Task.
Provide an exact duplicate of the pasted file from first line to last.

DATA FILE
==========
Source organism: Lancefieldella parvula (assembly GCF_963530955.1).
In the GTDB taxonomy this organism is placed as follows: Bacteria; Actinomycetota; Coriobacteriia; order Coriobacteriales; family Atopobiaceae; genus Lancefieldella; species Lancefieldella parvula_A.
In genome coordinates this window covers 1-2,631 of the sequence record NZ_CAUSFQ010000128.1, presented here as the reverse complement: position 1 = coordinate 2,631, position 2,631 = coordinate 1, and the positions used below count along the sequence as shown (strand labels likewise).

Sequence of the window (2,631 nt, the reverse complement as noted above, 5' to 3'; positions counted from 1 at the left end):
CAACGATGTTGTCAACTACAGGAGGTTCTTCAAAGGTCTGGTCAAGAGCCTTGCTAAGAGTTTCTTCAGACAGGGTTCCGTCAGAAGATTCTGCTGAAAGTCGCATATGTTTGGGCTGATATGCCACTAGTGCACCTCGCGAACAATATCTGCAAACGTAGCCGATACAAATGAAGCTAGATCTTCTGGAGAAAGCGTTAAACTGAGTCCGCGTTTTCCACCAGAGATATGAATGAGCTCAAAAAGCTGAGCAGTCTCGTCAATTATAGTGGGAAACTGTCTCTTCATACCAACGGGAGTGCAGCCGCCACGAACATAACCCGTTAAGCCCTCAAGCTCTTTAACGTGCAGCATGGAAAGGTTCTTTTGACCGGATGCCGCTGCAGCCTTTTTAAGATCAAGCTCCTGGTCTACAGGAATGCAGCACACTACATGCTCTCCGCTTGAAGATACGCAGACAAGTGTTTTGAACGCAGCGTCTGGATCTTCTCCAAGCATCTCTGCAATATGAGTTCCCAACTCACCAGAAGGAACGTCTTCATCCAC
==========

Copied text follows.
Source organism: Lancefieldella parvula (assembly GCF_963530955.1).
In the GTDB taxonomy this organism is placed as follows: Bacteria; Actinomycetota; Coriobacteriia; order Coriobacteriales; family Atopobiaceae; genus Lancefieldella; species Lancefieldella parvula_A.
In genome coordinates this window covers 1-2,631 of the sequence record NZ_CAUSFQ010000128.1, presented here as the reverse complement: position 1 = coordinate 2,631, position 2,631 = coordinate 1, and the positions used below count along the sequence as shown (strand labels likewise).

Sequence of the window (2,631 nt, the reverse complement as noted above, 5' to 3'; positions counted from 1 at the left end):
CAACGATGTTGTCAACTACAGGAGGTTCTTCAAAGGTCTGGTCAAGAGCCTTGCTAAGAGTTTCTTCAGACAGGGTTCCGTCAGAAGATTCTGCTGAAAGTCGCATATGTTTGGGCTGATATGCCACTAGTGCACCTCGCGAACAATATCTGCAAACGTAGCCGATACAAATGAAGCTAGATCTTCTGGAGAAAGCGTTAAACTGAGTCCGCGTTTTCCACCAGAGATATGAATGAGCTCAAAAAGCTGAGCAGTCTCGTCAATTATAGTGGGAAACTGTCTCTTCATACCAACGGGAGTGCAGCCGCCACGAACATAACCCGTTAAGCCCTCAAGCTCTTTAACGTGCAGCATGGAAAGGTTCTTTTGACCGGATGCCGCTGCAGCCTTTTTAAGATCAAGCTCCTGGTCTACAGGAATGCAGCACACTACATGCTCTCCGCTTGAAGATACGCAGACAAGTGTTTTGAACGCAGCGTCTGGATCTTCTCCAAGCATCTCTGCAATATGAGTTCCCAACTCACCAGAAGGAACGTCTTCATCCAC